ASTROSAT is the first dedicated Indian astronomy satellite. It was launched from Sriharikota, India on September 28, 2015. It is a multi-wavelength (Optical + UV + X-ray) astronomy space mission in a near-Earth, near-equatorial orbit. For more detail click : HERE .


  • 2 more rmf files are added on 14 June 2020
  • SXT Level2 pipeline version 1.4b released on 03 Jan 2019
  • SXT Camera Door Opened (First Light Seen) on 26 Oct 2015
  • SXT Telescope Door Opened on 15 Oct 2015
  • SXT switched on 30 Sep 2015
  • SXT aboard ASTROSAT launched on 28 Sep 2015

X-ray Telescope

Telescopes make clear images of cosmic objects by collecting large amount of light using mirrors and by focusing them on a detector at the focal point. In case of X-rays, the reflections from the mirrors have to be at very small (grazing) angles. So the geometry of an X-ray telescope is quite diffrent from that of a telescope which works in visible light.
One such geometry is the Wolter-I geometry, in which X-rays are reflected twice, first by a paraboloid mirror and then by a hyperboloid mirror, before being focused. Usually many nested mirror shells are used to increase the collecting area. The surface quality of the mirror is required to be very good (roughness of a few Angstroms) to avoid scattering, and therein lies a challenge.

Soft X-ray Telescope (SXT) on ASTROSAT

SXT is the first Indian X-ray telescope, which is a major milestone in Indian technological advancement. A schematic image of SXT is shown on the right. Its gold covered mirrors and other major components were built and assembled at the Department of Astronomy and Astrophysics (DAA) , Tata Institute of Fundamental Research (TIFR), Mumbai, India, except the focal plane camera with cooled charge-coupled device (CCD), which was built in collaboration with the University of Leicester, U.K., and for which the electronics was built entirely at DAA, TIFR, Mumbai.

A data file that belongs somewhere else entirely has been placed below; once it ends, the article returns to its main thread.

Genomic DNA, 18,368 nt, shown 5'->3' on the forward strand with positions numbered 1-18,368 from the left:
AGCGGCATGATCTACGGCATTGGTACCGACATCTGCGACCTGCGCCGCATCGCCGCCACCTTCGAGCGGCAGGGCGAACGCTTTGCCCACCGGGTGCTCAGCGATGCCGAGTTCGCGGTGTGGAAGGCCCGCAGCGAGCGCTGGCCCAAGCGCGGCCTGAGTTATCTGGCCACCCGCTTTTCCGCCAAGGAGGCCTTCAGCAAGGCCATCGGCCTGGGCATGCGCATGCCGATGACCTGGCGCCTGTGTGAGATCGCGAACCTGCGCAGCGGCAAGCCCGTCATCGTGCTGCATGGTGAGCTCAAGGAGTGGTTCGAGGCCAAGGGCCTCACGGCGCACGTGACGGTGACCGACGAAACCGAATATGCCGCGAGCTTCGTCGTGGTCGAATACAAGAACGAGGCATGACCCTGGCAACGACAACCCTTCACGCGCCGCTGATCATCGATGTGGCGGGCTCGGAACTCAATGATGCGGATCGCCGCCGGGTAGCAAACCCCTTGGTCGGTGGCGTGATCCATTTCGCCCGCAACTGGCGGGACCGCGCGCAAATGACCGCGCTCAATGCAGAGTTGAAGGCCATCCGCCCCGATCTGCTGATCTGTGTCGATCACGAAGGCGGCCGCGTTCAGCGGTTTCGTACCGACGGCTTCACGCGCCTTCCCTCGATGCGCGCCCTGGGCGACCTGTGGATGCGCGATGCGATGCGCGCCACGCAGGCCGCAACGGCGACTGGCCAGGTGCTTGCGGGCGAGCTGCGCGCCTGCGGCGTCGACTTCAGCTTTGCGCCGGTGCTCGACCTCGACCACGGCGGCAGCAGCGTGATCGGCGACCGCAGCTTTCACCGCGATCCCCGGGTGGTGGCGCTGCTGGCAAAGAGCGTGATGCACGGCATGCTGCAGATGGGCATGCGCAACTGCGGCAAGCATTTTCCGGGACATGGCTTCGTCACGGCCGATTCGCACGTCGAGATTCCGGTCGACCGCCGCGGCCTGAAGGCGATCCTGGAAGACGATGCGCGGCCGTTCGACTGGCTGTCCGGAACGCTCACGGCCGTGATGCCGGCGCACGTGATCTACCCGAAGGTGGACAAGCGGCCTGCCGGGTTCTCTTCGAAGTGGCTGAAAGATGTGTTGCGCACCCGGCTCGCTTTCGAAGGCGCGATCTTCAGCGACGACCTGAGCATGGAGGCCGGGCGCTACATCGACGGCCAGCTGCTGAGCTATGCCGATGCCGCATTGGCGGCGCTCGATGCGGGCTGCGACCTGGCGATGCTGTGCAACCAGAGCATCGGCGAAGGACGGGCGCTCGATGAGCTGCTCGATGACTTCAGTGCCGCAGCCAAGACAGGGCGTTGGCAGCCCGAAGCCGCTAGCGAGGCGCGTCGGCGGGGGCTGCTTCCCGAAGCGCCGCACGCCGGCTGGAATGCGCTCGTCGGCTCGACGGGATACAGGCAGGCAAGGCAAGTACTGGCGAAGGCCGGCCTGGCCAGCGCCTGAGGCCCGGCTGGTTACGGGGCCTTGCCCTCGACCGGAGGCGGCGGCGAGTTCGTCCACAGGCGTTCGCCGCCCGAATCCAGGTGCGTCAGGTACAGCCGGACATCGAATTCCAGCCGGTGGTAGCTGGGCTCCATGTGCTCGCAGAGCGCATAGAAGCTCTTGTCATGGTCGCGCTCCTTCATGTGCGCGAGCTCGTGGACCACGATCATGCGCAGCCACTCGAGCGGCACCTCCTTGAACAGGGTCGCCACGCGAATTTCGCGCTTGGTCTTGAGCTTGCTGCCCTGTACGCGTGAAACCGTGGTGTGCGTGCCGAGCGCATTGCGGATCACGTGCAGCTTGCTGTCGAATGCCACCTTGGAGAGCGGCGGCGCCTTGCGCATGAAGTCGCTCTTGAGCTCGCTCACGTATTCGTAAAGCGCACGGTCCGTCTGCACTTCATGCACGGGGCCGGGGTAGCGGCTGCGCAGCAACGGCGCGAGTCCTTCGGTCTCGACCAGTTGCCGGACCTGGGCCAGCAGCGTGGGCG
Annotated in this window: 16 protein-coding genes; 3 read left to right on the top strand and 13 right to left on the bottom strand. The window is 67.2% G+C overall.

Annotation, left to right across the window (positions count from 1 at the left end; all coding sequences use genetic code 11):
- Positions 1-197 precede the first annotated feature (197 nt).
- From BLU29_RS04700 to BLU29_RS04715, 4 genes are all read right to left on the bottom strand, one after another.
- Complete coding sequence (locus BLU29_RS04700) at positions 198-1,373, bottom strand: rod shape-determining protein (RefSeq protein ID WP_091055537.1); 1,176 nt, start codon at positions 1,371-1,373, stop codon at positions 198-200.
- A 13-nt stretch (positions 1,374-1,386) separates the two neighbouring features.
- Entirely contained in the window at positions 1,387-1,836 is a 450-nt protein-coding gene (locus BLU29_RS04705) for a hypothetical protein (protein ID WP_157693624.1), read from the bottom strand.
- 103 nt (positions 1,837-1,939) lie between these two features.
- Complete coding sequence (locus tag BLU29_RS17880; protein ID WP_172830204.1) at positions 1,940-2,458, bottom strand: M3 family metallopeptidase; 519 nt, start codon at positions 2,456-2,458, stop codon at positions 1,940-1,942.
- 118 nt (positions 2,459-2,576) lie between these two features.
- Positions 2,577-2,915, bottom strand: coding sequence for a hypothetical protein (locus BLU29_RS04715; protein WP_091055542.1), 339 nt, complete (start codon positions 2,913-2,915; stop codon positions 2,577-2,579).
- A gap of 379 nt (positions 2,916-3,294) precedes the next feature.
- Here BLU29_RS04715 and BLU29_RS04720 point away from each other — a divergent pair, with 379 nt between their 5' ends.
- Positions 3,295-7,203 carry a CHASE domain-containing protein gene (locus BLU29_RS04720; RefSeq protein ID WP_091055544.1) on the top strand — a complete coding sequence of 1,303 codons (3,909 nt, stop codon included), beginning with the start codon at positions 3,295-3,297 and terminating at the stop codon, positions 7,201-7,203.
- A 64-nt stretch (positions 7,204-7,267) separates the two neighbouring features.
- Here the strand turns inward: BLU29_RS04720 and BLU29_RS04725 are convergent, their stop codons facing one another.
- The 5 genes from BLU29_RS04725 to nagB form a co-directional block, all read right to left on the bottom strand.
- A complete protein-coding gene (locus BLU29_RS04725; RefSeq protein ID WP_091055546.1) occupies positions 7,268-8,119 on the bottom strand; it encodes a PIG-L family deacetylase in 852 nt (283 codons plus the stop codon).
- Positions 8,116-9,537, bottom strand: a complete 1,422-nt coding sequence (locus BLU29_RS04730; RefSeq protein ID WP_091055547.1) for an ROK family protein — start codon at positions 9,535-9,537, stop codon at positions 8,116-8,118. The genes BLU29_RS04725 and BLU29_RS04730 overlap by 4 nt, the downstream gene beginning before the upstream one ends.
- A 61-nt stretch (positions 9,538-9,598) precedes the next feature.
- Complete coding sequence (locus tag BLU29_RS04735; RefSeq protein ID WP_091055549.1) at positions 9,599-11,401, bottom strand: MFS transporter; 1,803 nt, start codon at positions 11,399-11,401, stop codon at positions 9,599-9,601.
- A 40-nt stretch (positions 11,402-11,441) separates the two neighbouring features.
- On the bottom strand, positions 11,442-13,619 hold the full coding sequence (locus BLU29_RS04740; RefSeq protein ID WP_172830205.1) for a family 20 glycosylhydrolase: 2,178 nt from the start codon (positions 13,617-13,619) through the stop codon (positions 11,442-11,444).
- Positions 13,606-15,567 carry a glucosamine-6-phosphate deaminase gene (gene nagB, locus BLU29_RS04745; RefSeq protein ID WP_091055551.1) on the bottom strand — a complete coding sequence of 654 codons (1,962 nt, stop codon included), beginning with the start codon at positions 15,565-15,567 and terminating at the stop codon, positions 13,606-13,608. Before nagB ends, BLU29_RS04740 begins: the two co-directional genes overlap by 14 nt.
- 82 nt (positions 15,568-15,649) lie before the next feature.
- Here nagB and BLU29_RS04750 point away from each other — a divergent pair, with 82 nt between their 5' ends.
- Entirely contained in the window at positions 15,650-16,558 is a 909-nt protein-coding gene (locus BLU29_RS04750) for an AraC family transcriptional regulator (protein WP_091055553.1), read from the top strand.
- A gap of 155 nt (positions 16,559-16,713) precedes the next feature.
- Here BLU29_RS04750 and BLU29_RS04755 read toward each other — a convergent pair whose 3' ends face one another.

Main Science Goals of SXT

  1. Studying matter in extreme conditions and testing fundamental laws of physics by observing neutron stars and black holes.
  2. Carrying out spectroscopy of hot thin plasmas in galaxies, clusters of galaxies, nuclei of active galaxies, quasars, supernova remnants and stellar coronae.
  3. Studying the physics of shocks and accretion disks, coronae, photo-ionized regions and their density, temprerature, ionization degree and elemental abundance.
  4. Studying low energy absorption and the nature of absorbers, for example whether these are cold (neutral) or warm (ionized).
  5. Studying soft X-ray excesses due to a blackboy emission in active galactic nuclei and in X-ray binaries in conjuction with other higher energy X-ray instruments.
  6. Carrying out spatially resolved spectroscopy of supernova remnants and clusters of galaxies.


If you are using the data from SXT, please refer the following two papers.

1. "In-orbit performance of SXT aboard AstroSat"
Kulinder Pal Singh, Gordon C. Stewart, Sunil Chandra, Kallol Mukerjee, Sanket Kotak, Andy P. Beardmore, Varsha Chitnis, Gulab C. Dewangan, Sudip Bhattacharyya, Irfan Mirza, Nilima Kamble, Vinita Navalkar, Harshit Shah, S. Vishwakarma, J. Koyande, 2016, SPIE, 9905-46.

2. "Soft X-ray Focusing Telescope Aboard AstroSat: Design, Characteristics and Performance"
K. P. Singh, G. C. Stewart, N. J. Westergaard, S. Bhattacharayya, S. Chandra, V. R. Chitnis, G. C. Dewangan, A. T. Kothare +33 coauthors, 2017, JApA, 38, 29.

In the Acknowledgement section in any publication utilising the SXT data, please add the following line:
"This work has used the data from the Soft X-ray Telescope (SXT) developed at TIFR, Mumbai, and the SXT POC at TIFR is thanked for verifying and releasing the data via the ISSDC data archive and providing the necessary software tools."

The SXT page was last updated on 19 APRIL 2021.